Breakfast cereals – A comprehensive review for athletes

Posted on April 26, 2021 by

Much like the ever-growing range of milks on offer in Australian supermarkets, there are also now over two hundred breakfast cereals available too.

This array of choice can be overwhelming, especially when there is such diversity in the nutrient quality across products.

Read our comprehensive review of milks.

To understand how to make the best choice to match your goals and preferences, we have compared the nutrient composition of eight common breakfast cereal products. Context is crucial in nutrition and different cereals can have a different role in the diet depending on your goals. Some cereals are better close to training, others are better away from training and some may be better for specific health needs.

See below for the full review.

Breakfast Cereals – Per 100g

Note: Serve size will vary depending on density of cereal

Product Energy (kJ/kcal) Protein (g) Fat (g) Carbs (g) Sugar (g) Fibre (g) Fortified with
Untoasted fruit/
nut muesli
14.9 17.3 50.7 15 8.7 No
Oat Clusters 1850kJ
7.4 14.2 68 23.4 6.4 No
Bran flakes 1420kJ
14.1 4.6 46.0 15.7 28.0 Yes
Rice puffs 1630kJ 7.4 1.1 85.2 8.5 2.3 Yes
Rolled oats 1590kJ
13.1 9.0 55.8 1.0 10.8 No
Wheat biscuits 1490kJ
12.4 1.3 67.0 3.3 11.0 Yes
Grain bricks 1630kJ
21.8 3.0 65.2 24.2 5.3 Yes
Bran flakes
with sultanas
10.9 2.8 61.5 22.3 16.7 Yes

Nutrient composition will vary across brands, so it is always worthwhile looking at the nutrition information panel on the back.


Before training it’s best to prime the body with carbohydrates, the body’s most abundant fuel supply to maintain exercise intensity and reduce fatigue during the session. While most breakfast cereals are grain-based (commonly rice or wheat) making them inherently carbohydrate-rich, the digestion and utilisation of those carbs will vary between types of cereal.

During exercise, blood flow is directed to muscles to allow them to continue working, resulting in reduced blood flow from the gut. While dietary fat and fibre are crucial components of a high-performance diet and regular breakfast practice, right before training their slow-digesting nature can linger content in the gut and lead to gastrointestinal upset when closely follow by exercise.

The choice of a meal or snack of a bowl of cereal consumed close to training (~60-90 minutes beforehand), would be best to have one that is lower in fat and fibre like rice puffs, corn flakes or grain bricks for maximum carbohydrates but a reduced risk of adverse gut side effects.



After training, food and drink choices should be based around optimising training adaptation and recovery. Recovery should be a key priority for athletes, as a high-performance athlete is not just one who can push themselves in a single training session, but one who can do so repeatedly. Optimising recovery supports training consistency.

The two key nutrients required for prompt recovery are carbohydrates to replace the fuel used (especially crucial when you have a short turnaround between sessions) and protein for muscle repair. While all cereals reviewed are relatively high in carbohydrates, they are generally low in quality protein. Therefore, to ensure muscle repair, instead of looking for a high-protein cereal, we recommend choosing a cereal that you enjoy and ensure it is combined with another source of protein like milk, Greek yoghurt or a Musashi protein shake when consuming after training.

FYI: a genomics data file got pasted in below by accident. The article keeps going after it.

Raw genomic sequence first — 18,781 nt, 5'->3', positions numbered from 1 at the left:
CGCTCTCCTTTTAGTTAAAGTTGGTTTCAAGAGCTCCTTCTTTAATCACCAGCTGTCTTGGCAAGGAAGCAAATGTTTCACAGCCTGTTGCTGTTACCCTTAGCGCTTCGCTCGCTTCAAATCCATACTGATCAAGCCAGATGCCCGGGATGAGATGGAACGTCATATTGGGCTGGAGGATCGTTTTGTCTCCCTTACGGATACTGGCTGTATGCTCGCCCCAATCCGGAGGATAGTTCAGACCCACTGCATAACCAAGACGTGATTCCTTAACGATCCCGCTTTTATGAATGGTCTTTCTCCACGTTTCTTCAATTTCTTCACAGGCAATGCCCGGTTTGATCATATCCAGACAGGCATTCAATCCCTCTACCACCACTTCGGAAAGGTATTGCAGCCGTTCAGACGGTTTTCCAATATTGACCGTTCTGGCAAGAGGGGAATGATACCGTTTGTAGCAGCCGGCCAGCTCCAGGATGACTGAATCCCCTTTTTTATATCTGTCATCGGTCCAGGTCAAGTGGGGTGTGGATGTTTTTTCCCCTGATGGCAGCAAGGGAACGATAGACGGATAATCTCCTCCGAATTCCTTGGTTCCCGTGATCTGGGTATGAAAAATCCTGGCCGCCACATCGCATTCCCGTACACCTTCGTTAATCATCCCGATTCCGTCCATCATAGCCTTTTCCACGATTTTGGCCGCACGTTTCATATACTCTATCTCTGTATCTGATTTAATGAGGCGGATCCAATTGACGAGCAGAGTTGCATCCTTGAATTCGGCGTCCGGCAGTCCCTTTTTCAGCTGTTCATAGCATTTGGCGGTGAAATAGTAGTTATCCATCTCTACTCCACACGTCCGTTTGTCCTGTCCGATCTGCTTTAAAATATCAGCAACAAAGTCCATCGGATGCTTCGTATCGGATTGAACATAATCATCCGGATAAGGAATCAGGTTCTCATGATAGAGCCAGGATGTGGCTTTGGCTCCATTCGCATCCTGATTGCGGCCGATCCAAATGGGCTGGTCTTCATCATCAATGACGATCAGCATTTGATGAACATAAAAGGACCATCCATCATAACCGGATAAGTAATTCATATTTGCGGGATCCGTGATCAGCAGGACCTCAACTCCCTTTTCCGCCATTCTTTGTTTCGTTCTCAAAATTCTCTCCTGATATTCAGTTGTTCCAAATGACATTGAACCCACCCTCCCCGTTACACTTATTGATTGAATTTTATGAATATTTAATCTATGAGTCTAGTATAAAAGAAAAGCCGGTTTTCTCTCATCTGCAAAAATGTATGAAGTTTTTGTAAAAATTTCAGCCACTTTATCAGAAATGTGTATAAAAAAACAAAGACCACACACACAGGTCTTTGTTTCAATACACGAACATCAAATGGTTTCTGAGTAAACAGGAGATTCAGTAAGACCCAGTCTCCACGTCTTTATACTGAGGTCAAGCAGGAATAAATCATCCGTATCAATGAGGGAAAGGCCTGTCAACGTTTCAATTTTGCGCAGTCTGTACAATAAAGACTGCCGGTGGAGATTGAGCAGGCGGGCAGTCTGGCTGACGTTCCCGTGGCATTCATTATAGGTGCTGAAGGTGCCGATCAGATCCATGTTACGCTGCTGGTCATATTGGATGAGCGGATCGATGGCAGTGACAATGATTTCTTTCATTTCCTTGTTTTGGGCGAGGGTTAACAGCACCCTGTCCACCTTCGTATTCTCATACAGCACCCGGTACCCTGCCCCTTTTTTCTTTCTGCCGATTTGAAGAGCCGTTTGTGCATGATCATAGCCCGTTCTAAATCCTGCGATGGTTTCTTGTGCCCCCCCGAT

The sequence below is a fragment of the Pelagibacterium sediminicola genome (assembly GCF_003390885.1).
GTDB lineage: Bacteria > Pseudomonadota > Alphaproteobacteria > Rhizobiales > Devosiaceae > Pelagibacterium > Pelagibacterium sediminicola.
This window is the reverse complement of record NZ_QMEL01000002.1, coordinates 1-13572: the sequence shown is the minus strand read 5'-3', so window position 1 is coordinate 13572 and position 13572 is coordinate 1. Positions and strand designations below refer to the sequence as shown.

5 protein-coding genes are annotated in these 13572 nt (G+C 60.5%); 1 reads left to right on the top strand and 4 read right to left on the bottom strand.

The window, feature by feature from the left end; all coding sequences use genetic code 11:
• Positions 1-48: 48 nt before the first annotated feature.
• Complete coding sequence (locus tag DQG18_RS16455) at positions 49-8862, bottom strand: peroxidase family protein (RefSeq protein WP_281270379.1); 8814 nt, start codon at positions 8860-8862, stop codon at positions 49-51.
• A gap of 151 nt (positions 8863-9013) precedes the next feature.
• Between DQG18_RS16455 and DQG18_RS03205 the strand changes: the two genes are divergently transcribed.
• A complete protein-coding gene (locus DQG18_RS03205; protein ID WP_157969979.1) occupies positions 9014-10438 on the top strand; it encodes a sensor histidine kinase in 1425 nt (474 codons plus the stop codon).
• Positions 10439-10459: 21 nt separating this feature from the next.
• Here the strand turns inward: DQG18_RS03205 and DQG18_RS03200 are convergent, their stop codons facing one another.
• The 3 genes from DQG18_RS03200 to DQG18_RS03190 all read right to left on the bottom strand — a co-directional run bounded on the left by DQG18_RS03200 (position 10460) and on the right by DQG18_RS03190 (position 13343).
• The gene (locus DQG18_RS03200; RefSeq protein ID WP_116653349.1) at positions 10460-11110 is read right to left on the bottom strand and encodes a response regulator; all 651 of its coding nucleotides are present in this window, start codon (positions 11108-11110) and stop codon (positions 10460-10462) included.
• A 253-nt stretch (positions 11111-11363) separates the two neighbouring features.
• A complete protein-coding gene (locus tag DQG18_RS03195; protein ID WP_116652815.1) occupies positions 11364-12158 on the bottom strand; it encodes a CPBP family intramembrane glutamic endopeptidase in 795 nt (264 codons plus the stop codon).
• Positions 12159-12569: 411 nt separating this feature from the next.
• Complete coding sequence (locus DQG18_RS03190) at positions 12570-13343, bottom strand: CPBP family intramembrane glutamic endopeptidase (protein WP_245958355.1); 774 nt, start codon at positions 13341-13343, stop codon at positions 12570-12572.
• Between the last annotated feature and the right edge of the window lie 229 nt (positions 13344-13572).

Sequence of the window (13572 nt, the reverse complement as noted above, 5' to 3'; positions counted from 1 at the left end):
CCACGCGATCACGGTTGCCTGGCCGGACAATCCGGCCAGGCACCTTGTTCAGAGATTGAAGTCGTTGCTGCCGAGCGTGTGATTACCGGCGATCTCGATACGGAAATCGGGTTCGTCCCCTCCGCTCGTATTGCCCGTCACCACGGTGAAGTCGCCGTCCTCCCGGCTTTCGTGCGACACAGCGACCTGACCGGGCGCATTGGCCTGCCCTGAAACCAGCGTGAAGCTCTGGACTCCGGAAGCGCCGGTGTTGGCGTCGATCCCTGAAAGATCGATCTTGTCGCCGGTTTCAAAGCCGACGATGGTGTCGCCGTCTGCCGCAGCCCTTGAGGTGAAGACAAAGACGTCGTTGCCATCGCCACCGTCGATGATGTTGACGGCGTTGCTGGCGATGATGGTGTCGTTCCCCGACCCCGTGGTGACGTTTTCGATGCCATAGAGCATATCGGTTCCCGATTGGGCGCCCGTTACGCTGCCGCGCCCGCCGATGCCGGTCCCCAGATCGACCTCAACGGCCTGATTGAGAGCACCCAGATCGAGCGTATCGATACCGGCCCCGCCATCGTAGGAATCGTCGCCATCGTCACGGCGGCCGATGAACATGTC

Athletes cannot perform at their best if their health is compromised. When consuming meals away from training (>3 hours) and the acute priority is not fuelling or recovery, athletes should choose a cereal that will support optimal health and to continue to build and turn over energy stores in anticipation for another training session.

While fibre too close to training can cause gut symptoms, high-fibre cereals should be the preferred option when consuming away from training to support a healthy gut. The gut plays a role in many areas of health including immunity and mental health, and fibre is one nutrient that is commonly not met for its daily requirements. The highest fibre cereals reviewed are bran flakes (+/- sultanas), rolled oats, untoasted mueslis and wheat biscuits.

For athletes with additional nutrient requirements, cereals that are fortified with certain essential vitamins and minerals may support optimal nutrient intake if under-consumed in their regular diet. Similarly, athletes with food sensitivities like gluten intolerance should avoid cereals containing in barley, rye, oats and wheat and choose rice, sorghum, buckwheat or quinoa-based cereals as these are inherently gluten-free grains.


Our verdict

Nutrition strategies for performance sometimes differ from those appropriate for optimising health or to suit daily lifestyle activities.  Many different cereals can be included in a high-performance diet and provide a way to add variety depending on your training schedule. Some will suit consumption at better times than others depending on individual goals and focus so the purpose of the cereal being consumed should be considered before deciding which to have.


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